Dr Brian Frederick
My research is unique because it applies a queered cultural criminological lens to the study of crime and crime control-related issues that impact the lived experiences of lesbian, gay, bisexual, transgender and queer (LGBTQ) individuals. Three areas in which I am research active are:
Intimate partner violence (IPV) and intimate partner homicide (IPH) in same-sex relationships and in relationships where transgender individuals are victims
Serial murder involving gay, bisexual and queer male victims and perpetrators
Queer male drug use (known as chemsex in Europe and Asia or party and play [PNP] in North America).
My research draws on a number of (mostly) qualitative methodologies, including ethnography and 'instant' ethnography, ethnographic content analysis, text- and visual-content analysis and Foucauldian discourse analysis.
As a queered cultural criminologist, I focus largely on the (sub)cultural dynamics that underpin and or shape crime, deviance and transgression that is committed or experienced by LGBTQ men and women. For this reason, I am particularly interested in the past and present marginalization and oppression of sexual minorities -- especially where a resultant stigma is felt or perceived. I also investigate the ways in which the media and other moral entrepreneurs 'represent' LGBTQ-related crime and deviance through, for example, the perpetuation of myths and stereotypes and through the framing of moral panics. I have also recently begun to explore the emergence of what I refer to as self-mediated representations -- that is, the production of personal photo or video content by LGBTQ individuals that depicts them engaged in acts of crime, deviance, transgression or resistance and which is then posted to both public and 'members-only' cyberqueer social media sites and webcam networks.
Finally, I take a critical stance towards 'War on Drug'-led criminal justice policy and outdated (and in some cases, stigmatising) HIV/AIDS public health strategies and discourses surrounding non-normative drug- and sex-related behaviors. Instead, I advocate for drug decriminalization/legalisation and non-interventionist, non-stigmatising, 'zero-discrimination' approaches by drug and sexual health service providers.
Originally from Los Angeles, California, I moved to the United Kingdom in 2012 to begin the Erasmus Mundus Joint Doctorate in Cultural & Global Criminology program at the University of Kent (School of Social Policy, Sociology & Social Research) and Universität Hamburg (Institut für Kriminologische Sozialforschung). This included attendance on the 'Advanced Qualitative and Legal Methods in Criminology' summer session at Utrecht Universiteit and participation in the Common Study Programme in Critical Criminology. Prior to completing my PhD, I completed a Bachelor of Arts in Criminal Justice at California State University at Fullerton (2010) and a Master of Science in Criminal Justice at California State University at Long Beach (2012).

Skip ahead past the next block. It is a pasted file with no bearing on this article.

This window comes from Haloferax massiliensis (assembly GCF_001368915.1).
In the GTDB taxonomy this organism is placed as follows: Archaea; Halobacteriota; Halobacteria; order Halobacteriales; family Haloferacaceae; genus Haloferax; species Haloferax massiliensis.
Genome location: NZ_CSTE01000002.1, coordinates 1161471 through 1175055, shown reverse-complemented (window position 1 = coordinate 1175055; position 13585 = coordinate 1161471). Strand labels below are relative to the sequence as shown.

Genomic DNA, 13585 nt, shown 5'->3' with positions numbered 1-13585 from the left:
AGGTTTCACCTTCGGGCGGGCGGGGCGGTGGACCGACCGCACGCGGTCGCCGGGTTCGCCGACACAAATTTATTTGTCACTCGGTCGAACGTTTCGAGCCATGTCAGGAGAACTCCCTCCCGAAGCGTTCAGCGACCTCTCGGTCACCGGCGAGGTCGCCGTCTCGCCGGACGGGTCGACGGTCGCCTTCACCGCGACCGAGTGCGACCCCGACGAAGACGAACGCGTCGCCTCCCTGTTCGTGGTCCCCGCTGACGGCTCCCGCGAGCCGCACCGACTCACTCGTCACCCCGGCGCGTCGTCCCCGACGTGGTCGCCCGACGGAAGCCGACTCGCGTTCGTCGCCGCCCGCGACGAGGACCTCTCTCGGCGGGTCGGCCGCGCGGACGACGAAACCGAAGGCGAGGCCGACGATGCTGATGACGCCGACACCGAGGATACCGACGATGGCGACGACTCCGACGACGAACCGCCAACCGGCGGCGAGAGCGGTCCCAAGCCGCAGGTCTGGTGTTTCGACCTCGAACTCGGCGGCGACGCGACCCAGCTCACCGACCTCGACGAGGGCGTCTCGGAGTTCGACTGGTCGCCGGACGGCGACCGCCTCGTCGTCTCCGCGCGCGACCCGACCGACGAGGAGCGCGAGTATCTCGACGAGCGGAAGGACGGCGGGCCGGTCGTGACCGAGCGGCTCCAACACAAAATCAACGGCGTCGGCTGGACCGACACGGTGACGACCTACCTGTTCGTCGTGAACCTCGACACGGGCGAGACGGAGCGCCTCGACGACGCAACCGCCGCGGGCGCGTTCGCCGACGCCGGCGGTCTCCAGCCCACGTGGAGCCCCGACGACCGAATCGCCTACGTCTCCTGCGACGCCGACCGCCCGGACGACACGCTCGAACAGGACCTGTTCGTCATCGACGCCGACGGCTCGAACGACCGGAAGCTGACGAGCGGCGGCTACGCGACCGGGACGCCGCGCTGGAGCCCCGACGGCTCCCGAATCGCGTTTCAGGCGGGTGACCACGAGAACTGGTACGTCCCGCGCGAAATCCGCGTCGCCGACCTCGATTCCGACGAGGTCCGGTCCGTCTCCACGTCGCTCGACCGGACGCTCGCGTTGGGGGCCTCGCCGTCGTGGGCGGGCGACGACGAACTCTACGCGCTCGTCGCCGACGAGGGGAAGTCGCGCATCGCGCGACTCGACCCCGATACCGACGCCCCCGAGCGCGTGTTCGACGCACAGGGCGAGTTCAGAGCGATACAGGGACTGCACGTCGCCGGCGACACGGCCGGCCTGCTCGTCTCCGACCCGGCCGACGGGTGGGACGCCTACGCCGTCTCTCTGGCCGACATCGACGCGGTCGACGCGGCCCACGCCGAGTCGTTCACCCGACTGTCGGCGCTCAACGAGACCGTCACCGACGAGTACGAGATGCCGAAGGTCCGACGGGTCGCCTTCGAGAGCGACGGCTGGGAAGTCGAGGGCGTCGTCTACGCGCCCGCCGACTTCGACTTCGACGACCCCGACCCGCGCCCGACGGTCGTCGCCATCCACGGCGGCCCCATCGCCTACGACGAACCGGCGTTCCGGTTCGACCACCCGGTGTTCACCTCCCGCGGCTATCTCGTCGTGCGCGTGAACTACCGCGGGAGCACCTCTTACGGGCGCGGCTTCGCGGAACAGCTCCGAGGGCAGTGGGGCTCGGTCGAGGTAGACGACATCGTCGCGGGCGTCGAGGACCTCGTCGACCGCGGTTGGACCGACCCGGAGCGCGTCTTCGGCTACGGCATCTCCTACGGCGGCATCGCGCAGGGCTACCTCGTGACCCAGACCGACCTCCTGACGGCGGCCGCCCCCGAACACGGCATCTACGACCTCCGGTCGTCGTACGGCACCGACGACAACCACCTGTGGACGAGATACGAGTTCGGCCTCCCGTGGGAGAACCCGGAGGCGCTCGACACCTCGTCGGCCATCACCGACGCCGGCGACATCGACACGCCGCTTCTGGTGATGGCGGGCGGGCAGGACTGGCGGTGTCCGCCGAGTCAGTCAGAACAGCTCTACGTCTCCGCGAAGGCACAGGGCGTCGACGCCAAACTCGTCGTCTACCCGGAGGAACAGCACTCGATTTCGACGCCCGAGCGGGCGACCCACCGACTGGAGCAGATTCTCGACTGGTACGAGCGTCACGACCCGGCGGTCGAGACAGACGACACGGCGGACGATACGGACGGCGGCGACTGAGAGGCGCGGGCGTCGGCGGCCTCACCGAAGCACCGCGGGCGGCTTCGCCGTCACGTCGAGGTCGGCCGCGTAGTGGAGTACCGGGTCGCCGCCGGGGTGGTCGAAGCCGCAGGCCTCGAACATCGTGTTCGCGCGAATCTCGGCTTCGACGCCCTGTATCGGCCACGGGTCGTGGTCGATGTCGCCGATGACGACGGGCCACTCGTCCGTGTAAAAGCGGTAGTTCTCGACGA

In my past life ('pre-criminology'), I worked in the entertainment industry for 14 years as an executive assistant at such studios as Warner Bros., Paramount and Sony, and also as a talent agent assistant at various agencies, including the Agency for the Performing Arts, International Creative Management and Paul Kohner, Inc. I ended my career in 2002 as a talent agent with my own agency: Bliss, Frederick and Associates.
Presently, I'm a regularly-occurring subject matter expert (SME) on 'Meet, Marry, Murder with Michelle Trachtenberg', a new one-hour 'true crime' television series which recently launched on A&E's Crime+Investigation channel in the U.K. and is now airing on the True Crime Network in the U.S. The series, produced by U.K.-based FirstLookTV, investigates real-life cases of intimate partner homicide in both countries.
I've also recently completed filming as an SME on the first season of a new 10-episode television series profiling North American serial killers. The series will debut in the U.S. later this year.
Finally, I've made numeorus media appearances at the local, regional and national level on topics such as American politics, the U.S. criminal justice system, the 'Dark Web', U.K. knife crime, psychopathy and the Salisbury poisonings, to name a few. I am also available for interviews or commentary on criminal justice-related issues pertaining to and/or affecting LGBTQ individuals and the LGBTQ 'community'.
Presently, I am planning, teaching and/or coordinating:
- Crimes of the Powerful: Corporate and Governmental Harms
- Contemporary Criminologies
- Cultural Criminology
- Cyberspace, Subcultures and Online Deviance
- Cybersecurity: Theory and Practice
- Essential Skills for Criminologists
- ICJS Criminology Dissertation
- Murder Investigation: Key Challenges
- Researching Criminology
- Questioning Criminology
- Understanding Criminology
- Key Criminological Approaches: Past and Present
I also supervise several undergraduate- and Masters-level dissertations and I am 'first supervisor' on a PhD project that explores the suitability of harm reduction strategies for gay, bisexual and queer men who access substance (mis)use-related services through NHS sexual health clinics in England.
Finally, I am the Course Leader Designate for the University's new 'BSc (Hon) Criminology with Environmental Justice' course (launching in the 2022-23 academic year); and, I have just completed my second year as an External Examiner for the Faculty of Business, Law and Social Sciences at Birmingham City University.